One of the consistent preoccupations of this journal, over the course of its first ten issues, has been the politics of production. One of our guiding principles has been that the frictional qualities of craft – the difficulties that arise in acquiring and applying skill in labor – are an explosive and unpredictable issue within modernity. An important corollary to this idea is that the way skill is represented and discussed can itself be a political question. Much is at stake in the discourse surrounding craft, and one index of this fact is the many conflicting claims that have been made on its behalf.
This issue features three articles that address this theme. Together they tell an interesting story of continuity through the twentieth century. At the early end of the chronological spectrum we have Adam Trexler’s in-depth study of A. R. Orage, a figure who ought to be as well-known as Ruskin and Morris, but who has remained somewhat obscure. It is easy to understand why. Not only did he go in for currently unfashionable theories like Theosophy and Nietzsche’s principle of the superhuman, but his writings depart from (and sometimes attack) the hallowed principles of the Arts and Crafts Movement. To make matters worse, as Trexler writes, his ideas are hard to situate along a familiar left-right political spectrum. Orage’s emphasis on guild structures and higher consciousness can seem bewildering: simultaneously radical and reactionary. Yet precisely because of this unfamiliarity, his ideas feel surprisingly relevant today. To help readers come to grips with this important figure in craft’s historiography, in addition to Trexler’s examination of his intellectual trajectory we offer a reprinted text by Orage, entitled ‘Politics for Craftsmen.’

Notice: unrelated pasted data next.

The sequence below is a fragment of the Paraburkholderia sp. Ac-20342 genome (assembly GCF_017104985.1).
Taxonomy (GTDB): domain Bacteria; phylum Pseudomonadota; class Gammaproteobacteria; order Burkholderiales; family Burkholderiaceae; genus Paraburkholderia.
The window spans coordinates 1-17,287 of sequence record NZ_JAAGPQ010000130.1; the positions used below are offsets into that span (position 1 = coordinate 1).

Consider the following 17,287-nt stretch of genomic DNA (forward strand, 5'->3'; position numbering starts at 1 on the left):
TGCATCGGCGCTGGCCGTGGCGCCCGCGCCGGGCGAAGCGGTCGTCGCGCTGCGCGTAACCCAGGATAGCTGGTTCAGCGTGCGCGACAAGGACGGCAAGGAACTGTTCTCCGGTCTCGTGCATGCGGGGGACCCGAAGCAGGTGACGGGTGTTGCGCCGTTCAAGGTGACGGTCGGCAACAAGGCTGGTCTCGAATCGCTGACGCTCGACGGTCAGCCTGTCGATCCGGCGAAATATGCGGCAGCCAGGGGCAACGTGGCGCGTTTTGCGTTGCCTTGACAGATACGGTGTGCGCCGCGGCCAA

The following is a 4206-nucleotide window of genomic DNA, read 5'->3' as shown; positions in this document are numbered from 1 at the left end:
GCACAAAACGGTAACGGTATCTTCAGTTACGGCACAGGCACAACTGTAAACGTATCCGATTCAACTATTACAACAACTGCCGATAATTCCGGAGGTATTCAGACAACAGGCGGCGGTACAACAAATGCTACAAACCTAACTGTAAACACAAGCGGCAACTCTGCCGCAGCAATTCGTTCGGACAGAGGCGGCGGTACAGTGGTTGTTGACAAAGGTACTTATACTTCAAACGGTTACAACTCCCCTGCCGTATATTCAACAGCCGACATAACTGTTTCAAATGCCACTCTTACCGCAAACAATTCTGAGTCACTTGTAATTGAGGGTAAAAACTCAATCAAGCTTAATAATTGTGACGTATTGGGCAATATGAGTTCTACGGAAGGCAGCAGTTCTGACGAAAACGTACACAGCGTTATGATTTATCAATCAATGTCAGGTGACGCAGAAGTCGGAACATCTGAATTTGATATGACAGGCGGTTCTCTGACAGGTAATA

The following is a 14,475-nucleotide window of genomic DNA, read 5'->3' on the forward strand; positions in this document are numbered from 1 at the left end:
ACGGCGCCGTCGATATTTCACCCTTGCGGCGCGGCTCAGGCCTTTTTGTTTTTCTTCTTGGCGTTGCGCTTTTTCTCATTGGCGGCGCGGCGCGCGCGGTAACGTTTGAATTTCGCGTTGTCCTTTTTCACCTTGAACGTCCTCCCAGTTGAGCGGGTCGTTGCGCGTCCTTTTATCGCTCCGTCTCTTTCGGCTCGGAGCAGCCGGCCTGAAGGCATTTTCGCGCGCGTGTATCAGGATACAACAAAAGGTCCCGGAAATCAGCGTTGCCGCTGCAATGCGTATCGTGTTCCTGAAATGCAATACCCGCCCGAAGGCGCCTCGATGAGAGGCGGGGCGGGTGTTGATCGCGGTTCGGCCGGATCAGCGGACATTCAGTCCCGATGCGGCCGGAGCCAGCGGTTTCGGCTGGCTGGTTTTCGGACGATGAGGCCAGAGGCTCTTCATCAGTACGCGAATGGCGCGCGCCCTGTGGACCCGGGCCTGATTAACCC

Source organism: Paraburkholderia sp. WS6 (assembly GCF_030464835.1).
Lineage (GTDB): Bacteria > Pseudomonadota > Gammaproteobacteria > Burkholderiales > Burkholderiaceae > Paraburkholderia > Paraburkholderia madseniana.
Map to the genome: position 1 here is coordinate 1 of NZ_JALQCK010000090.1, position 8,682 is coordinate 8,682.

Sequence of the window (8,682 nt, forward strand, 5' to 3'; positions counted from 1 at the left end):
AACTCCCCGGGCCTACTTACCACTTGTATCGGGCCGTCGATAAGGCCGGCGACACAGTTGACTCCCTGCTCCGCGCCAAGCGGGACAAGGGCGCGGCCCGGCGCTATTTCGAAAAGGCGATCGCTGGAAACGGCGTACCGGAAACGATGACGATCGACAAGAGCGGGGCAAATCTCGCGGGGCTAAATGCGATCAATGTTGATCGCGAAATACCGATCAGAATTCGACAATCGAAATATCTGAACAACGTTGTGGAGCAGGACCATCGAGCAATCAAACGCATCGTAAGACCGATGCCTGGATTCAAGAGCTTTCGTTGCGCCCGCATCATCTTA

Ezra Shales’ study of the Empire State Building carries us a few decades on, to the interwar period (often thought of as a depopulated valley in craft historical terms, caught between the twin peaks of the Arts and Crafts Movement and the post-1945 Studio Craft movement). It may be surprising to consider a skyscraper as a handmade object, but as Shales demonstrates, that is exactly how it was presented at the time. A rhetorical appeal to artisanal values was crucially important to the triumphal rhetoric of the Empire State Building’s financial backers and key spokesman, including bricklayer-turned-master-politician Alfred E. Smith.
If Orage were alive today, he might very well love steampunk – not only because that subculture refers back to his own Victorian and Edwardian moment, but also because this contemporary DIY-based subculture operates through precisely the combination of collectivity and hyper-individualism that he favored. Up-and-coming craft theorist Ele Carpenter gives us a report from the front lines of steampunk, showing how artists use its apparently eccentric, science fiction-derived imagery to create persuasively critical works at the intersection of the physical and the digital.
Finally, in this issue we are pleased and honored to feature a Statement of Practice by Robin Wood, the chair of the Heritage Crafts Association. Devoted to the preservation of threatened artisanal skills in Britain, the HCA is politically active in a way that, again, cannot be easily located on a left-right spectrum. It is equally ecumenical in its self-imposed mandate. Wood wants to celebrate the full range of skilled labor: not just pastoral crafts like pole lathe turning (his own craft) but also light industrial trades like blade-making. Though his viewpoint is perhaps closest to Morris’s, one suspects that he would have found much to discuss with Orage, and it is certain that he would have been fascinated by the plumbers, hoist operators, and asbestos handlers who helped erect the Empire State Building. It is just such unexpected discursive connections, over space and time, that this journal aims to foster.